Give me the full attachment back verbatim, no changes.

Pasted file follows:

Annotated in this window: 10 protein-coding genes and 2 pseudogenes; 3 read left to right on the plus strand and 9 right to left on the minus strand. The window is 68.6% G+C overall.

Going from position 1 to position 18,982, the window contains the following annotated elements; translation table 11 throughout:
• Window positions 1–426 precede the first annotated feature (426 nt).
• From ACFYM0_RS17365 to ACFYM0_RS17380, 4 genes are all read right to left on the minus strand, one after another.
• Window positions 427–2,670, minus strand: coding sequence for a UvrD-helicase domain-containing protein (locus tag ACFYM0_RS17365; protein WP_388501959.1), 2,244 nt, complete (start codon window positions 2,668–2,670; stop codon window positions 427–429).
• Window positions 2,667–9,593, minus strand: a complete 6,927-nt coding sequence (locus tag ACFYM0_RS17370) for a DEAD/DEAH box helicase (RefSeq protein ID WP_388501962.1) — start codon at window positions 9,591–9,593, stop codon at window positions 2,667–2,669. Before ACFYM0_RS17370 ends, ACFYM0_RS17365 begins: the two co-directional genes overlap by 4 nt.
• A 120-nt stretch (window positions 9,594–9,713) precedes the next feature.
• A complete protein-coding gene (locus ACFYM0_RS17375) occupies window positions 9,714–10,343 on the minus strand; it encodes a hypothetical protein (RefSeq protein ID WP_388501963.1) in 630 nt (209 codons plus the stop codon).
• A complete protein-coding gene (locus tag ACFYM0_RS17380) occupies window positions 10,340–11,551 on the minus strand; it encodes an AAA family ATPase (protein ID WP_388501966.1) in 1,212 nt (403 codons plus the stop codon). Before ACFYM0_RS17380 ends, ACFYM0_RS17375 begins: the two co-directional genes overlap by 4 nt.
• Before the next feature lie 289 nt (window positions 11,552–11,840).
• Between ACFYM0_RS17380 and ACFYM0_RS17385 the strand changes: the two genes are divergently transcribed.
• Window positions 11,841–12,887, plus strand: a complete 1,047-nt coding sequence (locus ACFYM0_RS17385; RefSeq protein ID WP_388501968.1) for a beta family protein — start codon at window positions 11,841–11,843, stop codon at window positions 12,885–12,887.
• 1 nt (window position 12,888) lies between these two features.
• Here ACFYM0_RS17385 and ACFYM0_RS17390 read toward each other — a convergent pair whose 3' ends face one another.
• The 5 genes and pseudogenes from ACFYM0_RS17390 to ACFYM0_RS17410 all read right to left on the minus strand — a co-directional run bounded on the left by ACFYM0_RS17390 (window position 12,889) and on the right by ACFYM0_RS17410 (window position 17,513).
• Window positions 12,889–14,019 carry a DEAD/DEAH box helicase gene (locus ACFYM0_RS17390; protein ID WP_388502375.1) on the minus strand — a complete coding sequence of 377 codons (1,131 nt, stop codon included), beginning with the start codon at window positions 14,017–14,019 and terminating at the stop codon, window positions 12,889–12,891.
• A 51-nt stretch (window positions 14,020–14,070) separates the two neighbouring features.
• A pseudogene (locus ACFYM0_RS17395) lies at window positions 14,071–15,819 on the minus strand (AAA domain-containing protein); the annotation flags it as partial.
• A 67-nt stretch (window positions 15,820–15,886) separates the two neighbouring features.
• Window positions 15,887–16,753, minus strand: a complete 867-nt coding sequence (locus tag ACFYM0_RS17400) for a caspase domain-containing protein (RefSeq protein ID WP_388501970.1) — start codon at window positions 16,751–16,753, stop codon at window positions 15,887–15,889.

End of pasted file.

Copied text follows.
Annotated in this window: 10 protein-coding genes and 2 pseudogenes; 3 read left to right on the plus strand and 9 right to left on the minus strand. The window is 68.6% G+C overall.

Going from position 1 to position 18,982, the window contains the following annotated elements; translation table 11 throughout:
• Window positions 1–426 precede the first annotated feature (426 nt).
• From ACFYM0_RS17365 to ACFYM0_RS17380, 4 genes are all read right to left on the minus strand, one after another.
• Window positions 427–2,670, minus strand: coding sequence for a UvrD-helicase domain-containing protein (locus tag ACFYM0_RS17365; protein WP_388501959.1), 2,244 nt, complete (start codon window positions 2,668–2,670; stop codon window positions 427–429).
• Window positions 2,667–9,593, minus strand: a complete 6,927-nt coding sequence (locus tag ACFYM0_RS17370) for a DEAD/DEAH box helicase (RefSeq protein ID WP_388501962.1) — start codon at window positions 9,591–9,593, stop codon at window positions 2,667–2,669. Before ACFYM0_RS17370 ends, ACFYM0_RS17365 begins: the two co-directional genes overlap by 4 nt.
• A 120-nt stretch (window positions 9,594–9,713) precedes the next feature.
• A complete protein-coding gene (locus ACFYM0_RS17375) occupies window positions 9,714–10,343 on the minus strand; it encodes a hypothetical protein (RefSeq protein ID WP_388501963.1) in 630 nt (209 codons plus the stop codon).
• A complete protein-coding gene (locus tag ACFYM0_RS17380) occupies window positions 10,340–11,551 on the minus strand; it encodes an AAA family ATPase (protein ID WP_388501966.1) in 1,212 nt (403 codons plus the stop codon). Before ACFYM0_RS17380 ends, ACFYM0_RS17375 begins: the two co-directional genes overlap by 4 nt.
• Before the next feature lie 289 nt (window positions 11,552–11,840).
• Between ACFYM0_RS17380 and ACFYM0_RS17385 the strand changes: the two genes are divergently transcribed.
• Window positions 11,841–12,887, plus strand: a complete 1,047-nt coding sequence (locus ACFYM0_RS17385; RefSeq protein ID WP_388501968.1) for a beta family protein — start codon at window positions 11,841–11,843, stop codon at window positions 12,885–12,887.
• 1 nt (window position 12,888) lies between these two features.
• Here ACFYM0_RS17385 and ACFYM0_RS17390 read toward each other — a convergent pair whose 3' ends face one another.
• The 5 genes and pseudogenes from ACFYM0_RS17390 to ACFYM0_RS17410 all read right to left on the minus strand — a co-directional run bounded on the left by ACFYM0_RS17390 (window position 12,889) and on the right by ACFYM0_RS17410 (window position 17,513).
• Window positions 12,889–14,019 carry a DEAD/DEAH box helicase gene (locus ACFYM0_RS17390; protein ID WP_388502375.1) on the minus strand — a complete coding sequence of 377 codons (1,131 nt, stop codon included), beginning with the start codon at window positions 14,017–14,019 and terminating at the stop codon, window positions 12,889–12,891.
• A 51-nt stretch (window positions 14,020–14,070) separates the two neighbouring features.
• A pseudogene (locus ACFYM0_RS17395) lies at window positions 14,071–15,819 on the minus strand (AAA domain-containing protein); the annotation flags it as partial.
• A 67-nt stretch (window positions 15,820–15,886) separates the two neighbouring features.
• Window positions 15,887–16,753, minus strand: a complete 867-nt coding sequence (locus tag ACFYM0_RS17400) for a caspase domain-containing protein (RefSeq protein ID WP_388501970.1) — start codon at window positions 16,751–16,753, stop codon at window positions 15,887–15,889.